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Unusual COmputer Mouce

Unusual Computer Mice You Probably Haven’t Seen Before

A mouse is undeniably one of the essential tools because as you are reading this, you are clicking and scrolling up and down. If you use a computer (duh!), chances are you depend a lot on a mouse; this is 100% true 20 years ago, maybe 80% true 5 years ago and certainly less than 50% true these day. Reason is devices like trackpads and touch-sensitive tools are taking over the role. However, designers will probably still stick with mouse because they are the more efficient companion when it comes their work such as Photoshop, Illustrator, etc.

USB Penguin Mouse
Penguin mouse is one of the animal theme mouse for computer. If you like these cute animals, you can buy this cute mouse for your kids.

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Gold Brain Computer Mouse
This blinged brainy mouse is apt for the geeky folks who don’t mind playing with some jazzy stuff too. Maybe brain mouse will activate ideas in your brain.

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Another Keypad Mouse
Sanwa NT-MA2 is the name of this computer mouse / keypad combo. It’s available in white or black. The price has been set to 40 Euros.

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Aircraft Computer Mouse with LED Lights
The aircraft mouse is avaliable for all folks how loves futuristic thought or for Star Wars fans. Mouse is available in black or white and features two buttons, a scroll wheel and LED lights in red and blue.

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Diamante USB Mouse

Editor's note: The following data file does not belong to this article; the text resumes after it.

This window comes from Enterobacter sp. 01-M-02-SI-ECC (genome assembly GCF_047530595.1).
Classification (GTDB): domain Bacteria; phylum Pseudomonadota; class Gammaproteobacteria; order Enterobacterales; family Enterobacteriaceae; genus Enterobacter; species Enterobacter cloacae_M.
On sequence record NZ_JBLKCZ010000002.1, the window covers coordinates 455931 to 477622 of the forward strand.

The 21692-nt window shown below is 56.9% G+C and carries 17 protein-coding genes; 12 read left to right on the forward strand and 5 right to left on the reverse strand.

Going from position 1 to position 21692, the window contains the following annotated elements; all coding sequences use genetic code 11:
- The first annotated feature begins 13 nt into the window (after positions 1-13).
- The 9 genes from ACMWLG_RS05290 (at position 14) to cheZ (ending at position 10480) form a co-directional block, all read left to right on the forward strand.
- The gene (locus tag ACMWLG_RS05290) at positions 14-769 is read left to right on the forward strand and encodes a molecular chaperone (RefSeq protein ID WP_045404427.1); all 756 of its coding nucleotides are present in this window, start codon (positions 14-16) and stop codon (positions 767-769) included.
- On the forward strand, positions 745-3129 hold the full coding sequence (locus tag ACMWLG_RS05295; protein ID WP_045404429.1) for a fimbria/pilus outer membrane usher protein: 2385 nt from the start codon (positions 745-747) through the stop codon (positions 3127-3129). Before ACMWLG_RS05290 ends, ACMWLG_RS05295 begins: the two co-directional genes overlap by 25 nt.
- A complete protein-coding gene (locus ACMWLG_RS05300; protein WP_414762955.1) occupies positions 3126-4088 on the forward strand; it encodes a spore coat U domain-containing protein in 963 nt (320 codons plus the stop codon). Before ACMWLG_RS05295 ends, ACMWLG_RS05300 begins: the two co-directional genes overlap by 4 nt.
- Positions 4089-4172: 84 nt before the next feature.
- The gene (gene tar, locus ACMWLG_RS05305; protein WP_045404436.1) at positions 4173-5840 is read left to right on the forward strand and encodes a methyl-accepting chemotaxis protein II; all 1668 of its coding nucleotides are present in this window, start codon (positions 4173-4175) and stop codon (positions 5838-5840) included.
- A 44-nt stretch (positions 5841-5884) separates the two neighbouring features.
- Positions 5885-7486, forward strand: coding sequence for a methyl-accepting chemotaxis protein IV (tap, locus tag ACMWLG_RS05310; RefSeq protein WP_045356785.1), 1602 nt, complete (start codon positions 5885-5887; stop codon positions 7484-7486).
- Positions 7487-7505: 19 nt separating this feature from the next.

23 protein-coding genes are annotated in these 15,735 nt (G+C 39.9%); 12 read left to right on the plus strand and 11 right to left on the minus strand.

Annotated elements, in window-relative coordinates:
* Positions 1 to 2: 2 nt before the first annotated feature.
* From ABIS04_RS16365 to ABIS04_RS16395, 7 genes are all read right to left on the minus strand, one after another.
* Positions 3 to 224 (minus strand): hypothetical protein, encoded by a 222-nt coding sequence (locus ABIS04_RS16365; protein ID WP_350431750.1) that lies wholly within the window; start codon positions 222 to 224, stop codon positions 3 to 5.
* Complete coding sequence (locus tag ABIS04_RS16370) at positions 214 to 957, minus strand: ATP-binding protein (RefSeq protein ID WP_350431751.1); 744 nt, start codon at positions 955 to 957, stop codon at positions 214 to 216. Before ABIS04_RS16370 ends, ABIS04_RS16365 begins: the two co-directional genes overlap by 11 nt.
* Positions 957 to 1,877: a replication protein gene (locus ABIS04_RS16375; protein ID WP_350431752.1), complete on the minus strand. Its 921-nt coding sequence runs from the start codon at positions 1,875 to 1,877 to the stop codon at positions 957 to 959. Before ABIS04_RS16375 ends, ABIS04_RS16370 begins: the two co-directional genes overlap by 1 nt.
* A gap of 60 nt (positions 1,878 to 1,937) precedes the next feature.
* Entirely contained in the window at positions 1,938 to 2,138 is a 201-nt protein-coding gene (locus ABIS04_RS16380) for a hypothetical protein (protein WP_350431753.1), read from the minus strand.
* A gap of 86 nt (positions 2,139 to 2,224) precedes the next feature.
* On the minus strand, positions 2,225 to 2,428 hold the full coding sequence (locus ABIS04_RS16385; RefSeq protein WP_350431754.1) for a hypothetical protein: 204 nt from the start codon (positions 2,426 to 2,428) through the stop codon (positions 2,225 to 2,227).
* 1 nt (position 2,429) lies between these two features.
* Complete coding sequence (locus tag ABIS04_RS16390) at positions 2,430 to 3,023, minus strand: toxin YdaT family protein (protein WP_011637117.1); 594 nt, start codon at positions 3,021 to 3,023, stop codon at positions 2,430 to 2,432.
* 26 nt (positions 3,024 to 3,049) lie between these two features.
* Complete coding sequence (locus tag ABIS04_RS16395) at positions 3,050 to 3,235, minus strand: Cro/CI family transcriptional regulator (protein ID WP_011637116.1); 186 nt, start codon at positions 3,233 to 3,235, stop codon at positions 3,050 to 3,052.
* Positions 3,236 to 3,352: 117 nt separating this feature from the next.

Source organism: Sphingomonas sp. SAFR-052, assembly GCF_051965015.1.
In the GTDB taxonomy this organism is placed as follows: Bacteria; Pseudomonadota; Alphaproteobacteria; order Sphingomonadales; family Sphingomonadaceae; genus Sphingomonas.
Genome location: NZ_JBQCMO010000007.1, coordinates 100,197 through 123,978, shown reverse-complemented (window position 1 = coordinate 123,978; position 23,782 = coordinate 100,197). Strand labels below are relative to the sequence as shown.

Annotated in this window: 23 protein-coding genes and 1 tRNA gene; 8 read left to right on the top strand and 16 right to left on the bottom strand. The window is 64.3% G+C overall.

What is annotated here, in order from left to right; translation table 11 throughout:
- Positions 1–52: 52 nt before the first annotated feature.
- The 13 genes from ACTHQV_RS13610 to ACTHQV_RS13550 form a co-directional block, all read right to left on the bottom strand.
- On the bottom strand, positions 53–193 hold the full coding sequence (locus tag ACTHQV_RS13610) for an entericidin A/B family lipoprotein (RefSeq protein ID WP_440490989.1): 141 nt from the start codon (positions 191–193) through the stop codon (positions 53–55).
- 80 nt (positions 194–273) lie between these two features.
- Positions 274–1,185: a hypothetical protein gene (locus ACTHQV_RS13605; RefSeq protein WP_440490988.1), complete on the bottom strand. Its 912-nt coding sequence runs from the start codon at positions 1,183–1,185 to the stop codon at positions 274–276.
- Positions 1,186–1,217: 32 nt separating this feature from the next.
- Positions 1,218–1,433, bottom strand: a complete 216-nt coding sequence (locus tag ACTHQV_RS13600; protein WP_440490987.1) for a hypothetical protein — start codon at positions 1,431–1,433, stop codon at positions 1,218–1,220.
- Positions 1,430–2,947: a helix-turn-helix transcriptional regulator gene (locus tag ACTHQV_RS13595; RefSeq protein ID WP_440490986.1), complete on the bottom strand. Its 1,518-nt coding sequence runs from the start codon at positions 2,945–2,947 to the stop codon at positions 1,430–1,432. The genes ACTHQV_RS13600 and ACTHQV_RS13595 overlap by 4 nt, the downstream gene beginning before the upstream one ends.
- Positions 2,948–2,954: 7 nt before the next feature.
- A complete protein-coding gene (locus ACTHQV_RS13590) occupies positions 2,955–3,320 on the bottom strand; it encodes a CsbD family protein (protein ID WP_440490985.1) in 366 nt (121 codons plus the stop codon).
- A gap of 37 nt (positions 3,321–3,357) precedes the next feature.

This computer mouse features two buttons and a scroll wheel, and it is studded with dazzling white, fake diamonds. Perfect gift for girls.

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Zero Mouse
The revolutionary design of the Zero Mouse combines state of the art design and lightweight materials.

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Mus2 cordless optical two-button mouse not only controls the cursor on the screen, but looks like one, too. Despite this unusual shape, Mus2 fits well into the hand and doesn’t cause any discomfort.

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MLB Baseball Cap Mouse
Baseball fans will love using this MLB ball cap computer mouse. With over 15 Major League Baseball logo designs to choose from, this optical 2-button mouse is a fun and unique way to display your team loyalty while you work.

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Body Mouse
Body Mouse was designed by the famous designer Chris Lomak. It does not look like a professional mouse, but funny enough for gift.

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Wireless Mouse – Camaro Black
Road Mice appeals to computer users who love cars. Car enthusiasts love these replica automobiles that work as fully-functional computer mice. Road Mice have smooth lines, realistic details, glossy finish and working LED headlights.